Didn’t we all wish at some point in our childhoods (and perhaps some of us even still do), that our wardrobe was in fact a time-travelling Tardis?
And if it was, wouldn’t it be great we could set a course to the Stonewall Inn on a certain night in 1969, stop off in the 1980s to pick up a hot boy for a brief but complicated romance, and set the whole damn thing to music?
That’s pretty much the premise for the hugely enjoyable Closets: The Musical. This show started life as an award-winning short film about two gay teenagers who can cross over into each other’s time streams through the closet in the bedroom that they each share, one in 1986 and one in 2016.
Being a gay teenager in either period isn’t easy, but the temporal overlaps provide a saviour when suicide seems like the only solution.
The heart of this story is embedded in Closets: The Musical, but Lloyd-Eyre Morgan and Neil Ely have opened it right up. This closet is now really more a fully-fledged Tardis, moving not only in time but also in space, as likely to land in New York in the 1960s as in the basement of a Manchester school in 2018.
The logic of the time-travel is never explained and isn’t entirely consistent, but that’s easily forgotten as it’s just a device to move the story along.
Henry, our teenager in the 1980s, is played brilliantly by Sam Retford, currently to be seen in Channel Four’s Ackley Bridge. If ever material met a man met a moment, it is here.
Retford shines on stage in a part that seems tailor made for him. He plays Henry with an intriguing mixture of defiance, sassiness and deep empathy. He has a great voice. And he can rock a pair of skimpy hot pants and high heels like he’s channelling Tim Curry’s Frank N. Furter.
Lloyd Daniels, who you might just about remember from 2009’s X-Factor, is Ben, the teenager in the present. Daniels has a strong voice, but his acting is more limited and he suffers a bit from the inevitable comparison to Retford.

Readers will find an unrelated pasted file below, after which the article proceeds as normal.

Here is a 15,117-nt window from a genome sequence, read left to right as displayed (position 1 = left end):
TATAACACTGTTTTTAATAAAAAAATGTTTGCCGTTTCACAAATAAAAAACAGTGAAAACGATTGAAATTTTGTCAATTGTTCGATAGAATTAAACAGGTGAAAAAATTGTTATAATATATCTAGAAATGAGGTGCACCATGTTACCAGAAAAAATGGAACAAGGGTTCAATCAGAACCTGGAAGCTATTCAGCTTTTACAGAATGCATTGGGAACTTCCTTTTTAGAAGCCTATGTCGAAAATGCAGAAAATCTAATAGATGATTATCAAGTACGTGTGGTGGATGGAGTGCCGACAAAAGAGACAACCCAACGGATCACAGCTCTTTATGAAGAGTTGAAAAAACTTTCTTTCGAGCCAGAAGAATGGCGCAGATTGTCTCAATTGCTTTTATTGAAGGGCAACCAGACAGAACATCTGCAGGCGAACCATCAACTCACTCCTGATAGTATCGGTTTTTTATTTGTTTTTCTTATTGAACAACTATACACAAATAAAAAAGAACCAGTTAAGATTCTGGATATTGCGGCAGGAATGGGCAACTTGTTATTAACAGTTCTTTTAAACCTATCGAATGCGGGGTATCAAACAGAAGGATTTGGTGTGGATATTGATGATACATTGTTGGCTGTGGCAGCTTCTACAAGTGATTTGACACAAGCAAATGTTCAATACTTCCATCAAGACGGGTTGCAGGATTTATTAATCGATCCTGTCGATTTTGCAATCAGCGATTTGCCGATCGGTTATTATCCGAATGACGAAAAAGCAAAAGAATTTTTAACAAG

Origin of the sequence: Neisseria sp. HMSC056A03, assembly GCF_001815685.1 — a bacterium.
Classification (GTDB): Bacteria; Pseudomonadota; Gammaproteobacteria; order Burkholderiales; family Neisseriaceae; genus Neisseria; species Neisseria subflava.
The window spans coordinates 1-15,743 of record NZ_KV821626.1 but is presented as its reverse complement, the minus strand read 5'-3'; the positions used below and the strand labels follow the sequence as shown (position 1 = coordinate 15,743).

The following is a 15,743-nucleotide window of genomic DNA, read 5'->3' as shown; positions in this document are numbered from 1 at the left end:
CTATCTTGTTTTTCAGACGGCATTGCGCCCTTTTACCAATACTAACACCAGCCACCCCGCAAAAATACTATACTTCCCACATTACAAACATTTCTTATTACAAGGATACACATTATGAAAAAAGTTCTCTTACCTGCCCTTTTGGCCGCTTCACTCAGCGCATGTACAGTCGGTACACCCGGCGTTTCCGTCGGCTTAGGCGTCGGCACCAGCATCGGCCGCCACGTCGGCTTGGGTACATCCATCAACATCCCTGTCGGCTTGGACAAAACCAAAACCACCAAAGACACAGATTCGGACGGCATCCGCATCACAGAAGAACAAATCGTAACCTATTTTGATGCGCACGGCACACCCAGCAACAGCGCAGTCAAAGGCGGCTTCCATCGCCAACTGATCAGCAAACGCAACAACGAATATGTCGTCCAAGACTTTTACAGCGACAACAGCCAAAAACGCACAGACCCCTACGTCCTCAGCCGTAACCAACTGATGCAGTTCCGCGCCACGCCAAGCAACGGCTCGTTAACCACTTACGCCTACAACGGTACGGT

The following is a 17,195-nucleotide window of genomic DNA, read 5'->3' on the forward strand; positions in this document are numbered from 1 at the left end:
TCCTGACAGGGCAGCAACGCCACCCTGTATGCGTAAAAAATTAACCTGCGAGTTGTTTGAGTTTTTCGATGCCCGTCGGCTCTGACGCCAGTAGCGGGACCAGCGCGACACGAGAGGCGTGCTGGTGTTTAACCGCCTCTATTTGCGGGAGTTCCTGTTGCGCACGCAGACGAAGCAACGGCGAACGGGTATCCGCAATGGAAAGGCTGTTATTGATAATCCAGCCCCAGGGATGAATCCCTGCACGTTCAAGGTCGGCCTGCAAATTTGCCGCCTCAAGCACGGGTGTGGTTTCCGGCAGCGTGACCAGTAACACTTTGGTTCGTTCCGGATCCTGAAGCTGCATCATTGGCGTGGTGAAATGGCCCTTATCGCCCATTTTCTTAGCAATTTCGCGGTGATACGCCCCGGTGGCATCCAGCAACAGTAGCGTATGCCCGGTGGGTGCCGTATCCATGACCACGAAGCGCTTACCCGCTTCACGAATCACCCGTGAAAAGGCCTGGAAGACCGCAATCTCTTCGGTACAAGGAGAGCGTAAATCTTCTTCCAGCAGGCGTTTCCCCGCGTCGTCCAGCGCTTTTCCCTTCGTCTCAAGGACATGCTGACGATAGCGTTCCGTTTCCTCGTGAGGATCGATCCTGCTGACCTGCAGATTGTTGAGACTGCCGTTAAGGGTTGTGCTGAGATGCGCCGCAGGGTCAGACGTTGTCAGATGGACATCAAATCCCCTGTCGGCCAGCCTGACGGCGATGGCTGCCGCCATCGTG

Mums, literal and symbolic, abound. Hayley Tamaddon proves she’s and well and truly left Coronation Street behind her with a terrific performance as Henry’s homophobic mother.
Who knew she was such a great singer? Sophie Ellicott is hilarious as Ben’s mum, Penny, singing the brilliant Protection which extolls the virtues of safer sex to her mortified son.
The boys’ Stonewall moma, Florrie, is played by the wonderful Kim Tatum. Tatum has the kind of voice, command and presence that could fill the Albert Hall. When she barks, “Move bitch”, there is no one who is going to argue.
Ashley M. A. Walsh has provided a score that matches well to the moods and tones of the piece, perhaps a few nods to the distinct periods would have been a welcome addition.
Eyre-Morgan, Bennetts and Ely’s lyrics mostly deliver on the big emotions, but some of the rhymes are a little obvious and worn. The piece is shot through with delightful and sometimes unexpected moments of comedy and Eyre-Morgan’s direction has certainly made the most of every one.
Closets: The Musical is a welcome expansion on the short film it’s based on. It’s takes homophobia seriously but never makes it characters victims, or weighs down the piece with too much worthy politics. It loses the plot a little in the second half, but manages to pull things back together with a rousing company finale that glosses over some of those loose ends.
There are some stand-out performances, some strong tunes and a great deal of heart in this impressive new show.
Runs until Saturday 23rd August 2018.
Words: Stephen M Horby